Home Editor's Pick A brief history of the end of the world: Every mass extinction, including the looming next one, explained

A brief history of the end of the world: Every mass extinction, including the looming next one, explained


1. Ordovician-Silurian Extinction: When the Earth’s crust shifted and the planet underwent a period of global cooling, much of the global ocean’s shallow life was extinguished. This mass extinction occurred approximately 443 million years ago and led to the extinction of nearly 80% of all species.

2. Late Devonian Extinction: A major extinction event that happened around 364 million years ago, this event is considered to be the second most important extinction event that occurred since the beginning of life on Earth. It is thought to have wiped out about two-thirds of marine species and left a lasting effect on evolution for the age.

3. Permian-Triassic Extinction: This mass extinction event was the most devastating extinction event to have happened in Earth’s history, wiping out 90-95% of all species at the time. Compared to the Ordovician-Silurian and Late Devonian Extinctions, this event has been exponentially more severe and had impacts on niche species that weren’t affected in earlier episodes.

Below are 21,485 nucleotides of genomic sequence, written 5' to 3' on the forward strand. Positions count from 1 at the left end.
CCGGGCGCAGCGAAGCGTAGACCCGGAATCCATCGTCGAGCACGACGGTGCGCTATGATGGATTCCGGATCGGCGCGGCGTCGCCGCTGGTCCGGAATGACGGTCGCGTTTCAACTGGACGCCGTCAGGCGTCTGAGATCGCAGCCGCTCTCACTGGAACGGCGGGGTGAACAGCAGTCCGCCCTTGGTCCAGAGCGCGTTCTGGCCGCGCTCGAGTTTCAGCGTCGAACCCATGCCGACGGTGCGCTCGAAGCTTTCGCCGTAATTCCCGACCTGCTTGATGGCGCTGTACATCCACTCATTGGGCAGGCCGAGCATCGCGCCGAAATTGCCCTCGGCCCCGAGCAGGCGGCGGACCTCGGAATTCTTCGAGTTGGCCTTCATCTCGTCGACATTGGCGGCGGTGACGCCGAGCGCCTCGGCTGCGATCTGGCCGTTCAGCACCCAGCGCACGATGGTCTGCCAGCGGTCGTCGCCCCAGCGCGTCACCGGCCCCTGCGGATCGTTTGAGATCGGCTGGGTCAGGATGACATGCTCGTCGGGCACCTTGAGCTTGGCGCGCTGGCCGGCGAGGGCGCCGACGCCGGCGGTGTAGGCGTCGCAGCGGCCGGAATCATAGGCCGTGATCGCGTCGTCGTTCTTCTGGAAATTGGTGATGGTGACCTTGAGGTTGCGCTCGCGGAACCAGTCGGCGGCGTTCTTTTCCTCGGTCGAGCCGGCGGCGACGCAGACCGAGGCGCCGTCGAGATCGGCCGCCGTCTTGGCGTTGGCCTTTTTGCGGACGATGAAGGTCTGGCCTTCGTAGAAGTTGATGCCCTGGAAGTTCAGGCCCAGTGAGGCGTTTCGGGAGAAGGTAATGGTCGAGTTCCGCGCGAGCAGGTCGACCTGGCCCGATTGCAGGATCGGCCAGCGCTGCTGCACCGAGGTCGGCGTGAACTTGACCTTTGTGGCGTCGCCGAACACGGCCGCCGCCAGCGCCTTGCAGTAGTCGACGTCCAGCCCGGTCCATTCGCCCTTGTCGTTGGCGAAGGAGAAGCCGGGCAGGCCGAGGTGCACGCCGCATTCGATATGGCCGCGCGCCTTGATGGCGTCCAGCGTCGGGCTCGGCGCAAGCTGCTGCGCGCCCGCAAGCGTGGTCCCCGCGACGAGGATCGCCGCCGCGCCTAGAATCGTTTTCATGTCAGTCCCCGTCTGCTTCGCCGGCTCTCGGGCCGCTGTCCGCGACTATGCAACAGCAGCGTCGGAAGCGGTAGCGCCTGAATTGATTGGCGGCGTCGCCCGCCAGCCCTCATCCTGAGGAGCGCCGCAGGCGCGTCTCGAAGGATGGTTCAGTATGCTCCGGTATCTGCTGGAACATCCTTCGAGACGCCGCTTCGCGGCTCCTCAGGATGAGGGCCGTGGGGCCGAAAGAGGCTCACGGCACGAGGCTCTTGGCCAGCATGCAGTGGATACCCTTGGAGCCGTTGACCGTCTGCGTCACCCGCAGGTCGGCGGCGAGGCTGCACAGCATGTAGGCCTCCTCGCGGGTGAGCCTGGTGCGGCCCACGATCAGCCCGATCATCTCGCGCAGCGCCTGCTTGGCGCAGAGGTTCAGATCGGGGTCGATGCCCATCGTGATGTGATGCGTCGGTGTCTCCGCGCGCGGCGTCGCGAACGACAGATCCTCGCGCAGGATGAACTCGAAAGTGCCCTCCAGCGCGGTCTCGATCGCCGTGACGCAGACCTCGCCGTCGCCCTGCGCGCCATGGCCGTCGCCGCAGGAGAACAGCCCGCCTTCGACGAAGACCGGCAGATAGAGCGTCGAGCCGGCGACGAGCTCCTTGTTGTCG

4. Triassic-Jurassic Extinction: This event took place around 201 million years ago and falls in the top 5 most severe extinction events in Earth’s history. It wiped out more than half of all species on the planet which paved the way for the evolutionary novelty of the dinosaurs and modern mammals.

5. Cretaceous-Tertiary Extinction: Taking place around 65 million years ago, the fifth of the mass extinctions is known for the extinction of the dinosaurs. This event is thought to have been caused by a meteor impact and subsequent increase in global temperatures.

6. Holocene Extinctions: Also referred to as the sixth mass extinction, this ongoing event is not strictly a mass extinction event but rather a period of rapid extinction of thousands of species caused by human activities. It is estimated that from 1000-10,000 times more species are going extinct yearly than would be expected in a “normal” situation without human interference. This event is thought to be the most severe extinction event since the Permian-Triassic extinction around 252 million years ago.

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